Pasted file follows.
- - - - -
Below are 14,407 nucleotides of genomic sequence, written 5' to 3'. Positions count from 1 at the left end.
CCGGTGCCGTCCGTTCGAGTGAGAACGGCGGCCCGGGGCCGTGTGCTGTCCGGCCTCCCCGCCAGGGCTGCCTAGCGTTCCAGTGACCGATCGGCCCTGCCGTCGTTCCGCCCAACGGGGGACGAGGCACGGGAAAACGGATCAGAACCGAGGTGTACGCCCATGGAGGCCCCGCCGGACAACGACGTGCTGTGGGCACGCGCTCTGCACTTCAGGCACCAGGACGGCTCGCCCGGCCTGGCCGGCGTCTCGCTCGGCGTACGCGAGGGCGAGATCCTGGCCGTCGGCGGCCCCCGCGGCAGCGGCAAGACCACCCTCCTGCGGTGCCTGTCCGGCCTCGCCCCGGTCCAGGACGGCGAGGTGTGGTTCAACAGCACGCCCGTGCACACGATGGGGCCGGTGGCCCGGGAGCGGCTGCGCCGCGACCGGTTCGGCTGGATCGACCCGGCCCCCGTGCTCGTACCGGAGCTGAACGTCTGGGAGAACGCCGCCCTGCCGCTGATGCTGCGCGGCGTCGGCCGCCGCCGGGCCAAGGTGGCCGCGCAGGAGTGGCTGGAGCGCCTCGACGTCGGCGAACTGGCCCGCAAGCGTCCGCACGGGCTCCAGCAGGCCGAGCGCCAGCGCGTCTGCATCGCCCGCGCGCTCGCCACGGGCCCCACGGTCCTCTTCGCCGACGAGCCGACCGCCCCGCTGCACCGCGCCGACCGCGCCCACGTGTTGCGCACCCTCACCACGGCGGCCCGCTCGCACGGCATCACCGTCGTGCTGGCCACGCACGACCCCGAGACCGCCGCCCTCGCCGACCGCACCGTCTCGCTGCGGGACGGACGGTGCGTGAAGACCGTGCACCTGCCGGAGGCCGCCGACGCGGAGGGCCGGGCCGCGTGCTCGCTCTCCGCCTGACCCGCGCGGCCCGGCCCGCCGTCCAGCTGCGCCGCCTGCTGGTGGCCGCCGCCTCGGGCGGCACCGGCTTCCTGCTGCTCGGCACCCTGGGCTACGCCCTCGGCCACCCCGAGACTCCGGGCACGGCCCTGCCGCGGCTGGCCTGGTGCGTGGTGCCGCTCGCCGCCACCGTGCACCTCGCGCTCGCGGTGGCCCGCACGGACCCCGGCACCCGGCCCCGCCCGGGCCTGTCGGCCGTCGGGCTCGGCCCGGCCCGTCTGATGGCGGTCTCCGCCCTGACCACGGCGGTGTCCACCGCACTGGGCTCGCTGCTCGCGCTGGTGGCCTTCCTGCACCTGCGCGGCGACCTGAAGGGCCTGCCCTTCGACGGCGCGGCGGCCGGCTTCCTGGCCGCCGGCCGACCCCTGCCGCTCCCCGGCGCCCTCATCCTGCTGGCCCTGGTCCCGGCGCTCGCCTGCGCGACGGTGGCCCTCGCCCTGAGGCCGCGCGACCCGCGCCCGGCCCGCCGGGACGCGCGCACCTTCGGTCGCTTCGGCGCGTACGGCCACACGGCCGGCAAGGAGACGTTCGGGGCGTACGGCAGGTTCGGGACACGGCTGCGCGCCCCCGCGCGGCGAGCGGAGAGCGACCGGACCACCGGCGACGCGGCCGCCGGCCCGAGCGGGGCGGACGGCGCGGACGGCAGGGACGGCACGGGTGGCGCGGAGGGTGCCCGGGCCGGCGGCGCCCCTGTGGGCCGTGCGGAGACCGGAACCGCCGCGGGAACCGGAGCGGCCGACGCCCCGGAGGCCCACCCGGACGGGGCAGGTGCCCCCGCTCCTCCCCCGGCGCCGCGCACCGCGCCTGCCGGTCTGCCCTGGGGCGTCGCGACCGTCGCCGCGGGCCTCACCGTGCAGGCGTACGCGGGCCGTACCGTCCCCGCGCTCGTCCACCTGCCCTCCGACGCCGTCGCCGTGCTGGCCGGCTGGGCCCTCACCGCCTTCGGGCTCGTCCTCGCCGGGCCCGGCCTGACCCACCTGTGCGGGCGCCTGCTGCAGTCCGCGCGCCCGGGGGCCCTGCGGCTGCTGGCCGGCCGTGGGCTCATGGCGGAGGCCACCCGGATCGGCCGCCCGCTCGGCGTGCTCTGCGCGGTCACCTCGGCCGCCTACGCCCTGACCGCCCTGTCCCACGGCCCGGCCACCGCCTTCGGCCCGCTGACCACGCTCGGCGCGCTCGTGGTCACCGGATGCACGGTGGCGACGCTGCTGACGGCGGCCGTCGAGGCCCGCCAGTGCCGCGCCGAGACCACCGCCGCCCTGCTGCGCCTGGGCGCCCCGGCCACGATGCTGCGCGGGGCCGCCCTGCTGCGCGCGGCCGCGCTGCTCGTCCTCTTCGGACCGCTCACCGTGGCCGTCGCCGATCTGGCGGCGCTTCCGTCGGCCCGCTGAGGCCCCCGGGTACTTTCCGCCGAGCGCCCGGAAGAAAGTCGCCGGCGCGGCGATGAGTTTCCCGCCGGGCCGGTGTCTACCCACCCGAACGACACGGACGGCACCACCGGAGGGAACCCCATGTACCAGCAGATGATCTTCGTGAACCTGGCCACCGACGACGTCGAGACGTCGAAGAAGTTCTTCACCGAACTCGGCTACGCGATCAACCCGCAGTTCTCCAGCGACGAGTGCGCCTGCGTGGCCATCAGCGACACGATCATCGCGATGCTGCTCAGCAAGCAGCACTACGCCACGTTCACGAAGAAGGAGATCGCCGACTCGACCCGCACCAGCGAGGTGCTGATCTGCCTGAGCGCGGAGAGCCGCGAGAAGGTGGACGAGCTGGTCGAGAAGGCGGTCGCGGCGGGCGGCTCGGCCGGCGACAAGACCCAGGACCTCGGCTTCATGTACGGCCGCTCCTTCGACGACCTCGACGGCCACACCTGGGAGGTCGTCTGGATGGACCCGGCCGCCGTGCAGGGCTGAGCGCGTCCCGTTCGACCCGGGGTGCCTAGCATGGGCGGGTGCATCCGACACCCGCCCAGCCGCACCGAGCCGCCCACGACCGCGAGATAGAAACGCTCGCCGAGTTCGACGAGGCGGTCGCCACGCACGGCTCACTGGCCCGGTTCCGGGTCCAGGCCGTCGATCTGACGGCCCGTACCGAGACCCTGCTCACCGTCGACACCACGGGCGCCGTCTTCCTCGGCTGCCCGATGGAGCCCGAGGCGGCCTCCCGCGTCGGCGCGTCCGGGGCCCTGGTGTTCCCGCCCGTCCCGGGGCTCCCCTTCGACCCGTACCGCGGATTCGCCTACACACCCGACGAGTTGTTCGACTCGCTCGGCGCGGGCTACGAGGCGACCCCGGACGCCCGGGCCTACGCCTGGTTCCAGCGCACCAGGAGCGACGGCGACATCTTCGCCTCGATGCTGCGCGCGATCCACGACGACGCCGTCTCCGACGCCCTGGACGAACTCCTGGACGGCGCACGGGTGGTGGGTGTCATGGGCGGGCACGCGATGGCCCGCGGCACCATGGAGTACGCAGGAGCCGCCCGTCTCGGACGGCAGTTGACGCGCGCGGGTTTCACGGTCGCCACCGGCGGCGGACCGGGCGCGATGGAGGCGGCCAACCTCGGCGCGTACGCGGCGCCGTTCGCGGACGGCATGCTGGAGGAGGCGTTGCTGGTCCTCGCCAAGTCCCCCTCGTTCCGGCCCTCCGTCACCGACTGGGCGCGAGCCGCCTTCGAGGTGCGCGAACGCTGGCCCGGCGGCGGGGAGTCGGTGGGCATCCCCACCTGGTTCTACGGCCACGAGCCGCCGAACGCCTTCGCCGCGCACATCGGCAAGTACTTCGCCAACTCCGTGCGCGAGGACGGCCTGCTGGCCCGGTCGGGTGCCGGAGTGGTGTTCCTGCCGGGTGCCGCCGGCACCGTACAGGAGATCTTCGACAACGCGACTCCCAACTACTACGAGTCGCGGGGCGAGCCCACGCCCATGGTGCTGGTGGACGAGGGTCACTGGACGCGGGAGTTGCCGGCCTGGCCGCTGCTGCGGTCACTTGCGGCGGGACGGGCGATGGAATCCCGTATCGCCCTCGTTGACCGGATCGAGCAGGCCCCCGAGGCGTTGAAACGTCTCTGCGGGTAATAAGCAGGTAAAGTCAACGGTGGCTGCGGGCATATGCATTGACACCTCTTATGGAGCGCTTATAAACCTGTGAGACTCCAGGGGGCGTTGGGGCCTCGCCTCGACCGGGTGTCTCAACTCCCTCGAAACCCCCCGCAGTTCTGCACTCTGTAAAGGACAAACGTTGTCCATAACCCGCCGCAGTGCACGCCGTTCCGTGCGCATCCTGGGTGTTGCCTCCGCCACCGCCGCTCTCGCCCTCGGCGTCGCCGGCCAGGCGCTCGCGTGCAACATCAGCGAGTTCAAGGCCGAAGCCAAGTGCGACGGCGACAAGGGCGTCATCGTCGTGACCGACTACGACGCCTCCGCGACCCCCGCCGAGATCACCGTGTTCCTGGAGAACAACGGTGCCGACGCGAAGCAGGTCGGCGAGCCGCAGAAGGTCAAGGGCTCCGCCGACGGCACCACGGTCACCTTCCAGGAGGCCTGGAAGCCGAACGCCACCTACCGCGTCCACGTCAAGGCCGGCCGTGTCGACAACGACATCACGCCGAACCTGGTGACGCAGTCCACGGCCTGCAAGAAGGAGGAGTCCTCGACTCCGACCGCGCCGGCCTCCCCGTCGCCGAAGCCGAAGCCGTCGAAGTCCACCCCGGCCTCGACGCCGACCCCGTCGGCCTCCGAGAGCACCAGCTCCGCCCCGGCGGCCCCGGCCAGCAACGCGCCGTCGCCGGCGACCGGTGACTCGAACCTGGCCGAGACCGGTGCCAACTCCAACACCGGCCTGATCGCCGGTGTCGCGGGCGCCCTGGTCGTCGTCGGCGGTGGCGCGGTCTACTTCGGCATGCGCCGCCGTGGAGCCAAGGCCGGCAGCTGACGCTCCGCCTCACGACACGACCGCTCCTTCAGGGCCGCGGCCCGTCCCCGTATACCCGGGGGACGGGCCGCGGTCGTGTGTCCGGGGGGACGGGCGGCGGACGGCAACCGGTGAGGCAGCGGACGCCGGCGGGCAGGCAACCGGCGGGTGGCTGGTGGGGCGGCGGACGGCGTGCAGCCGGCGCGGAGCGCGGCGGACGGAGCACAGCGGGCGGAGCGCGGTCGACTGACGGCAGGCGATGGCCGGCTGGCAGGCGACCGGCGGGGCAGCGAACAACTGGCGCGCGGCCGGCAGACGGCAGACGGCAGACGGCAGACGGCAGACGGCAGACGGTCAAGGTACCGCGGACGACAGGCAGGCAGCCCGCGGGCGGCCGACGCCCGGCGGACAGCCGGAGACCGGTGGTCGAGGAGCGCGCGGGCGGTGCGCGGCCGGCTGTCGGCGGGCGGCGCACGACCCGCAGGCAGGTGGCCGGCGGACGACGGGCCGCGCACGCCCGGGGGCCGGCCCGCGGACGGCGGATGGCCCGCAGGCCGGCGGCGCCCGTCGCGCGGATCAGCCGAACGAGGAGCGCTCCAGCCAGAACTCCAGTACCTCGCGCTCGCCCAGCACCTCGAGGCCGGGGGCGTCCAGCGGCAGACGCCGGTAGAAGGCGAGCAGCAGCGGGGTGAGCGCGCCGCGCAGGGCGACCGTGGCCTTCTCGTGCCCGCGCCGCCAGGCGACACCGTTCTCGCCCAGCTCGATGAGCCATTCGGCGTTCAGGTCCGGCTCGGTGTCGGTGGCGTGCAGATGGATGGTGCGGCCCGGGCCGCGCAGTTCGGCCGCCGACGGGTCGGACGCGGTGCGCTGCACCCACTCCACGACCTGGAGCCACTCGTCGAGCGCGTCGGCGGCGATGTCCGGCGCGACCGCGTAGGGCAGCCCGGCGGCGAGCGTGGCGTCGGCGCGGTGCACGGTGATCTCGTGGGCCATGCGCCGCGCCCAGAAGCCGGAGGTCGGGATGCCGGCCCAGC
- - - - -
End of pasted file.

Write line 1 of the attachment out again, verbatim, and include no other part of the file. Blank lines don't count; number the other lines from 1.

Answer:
Below are 14,407 nucleotides of genomic sequence, written 5' to 3'. Positions count from 1 at the left end.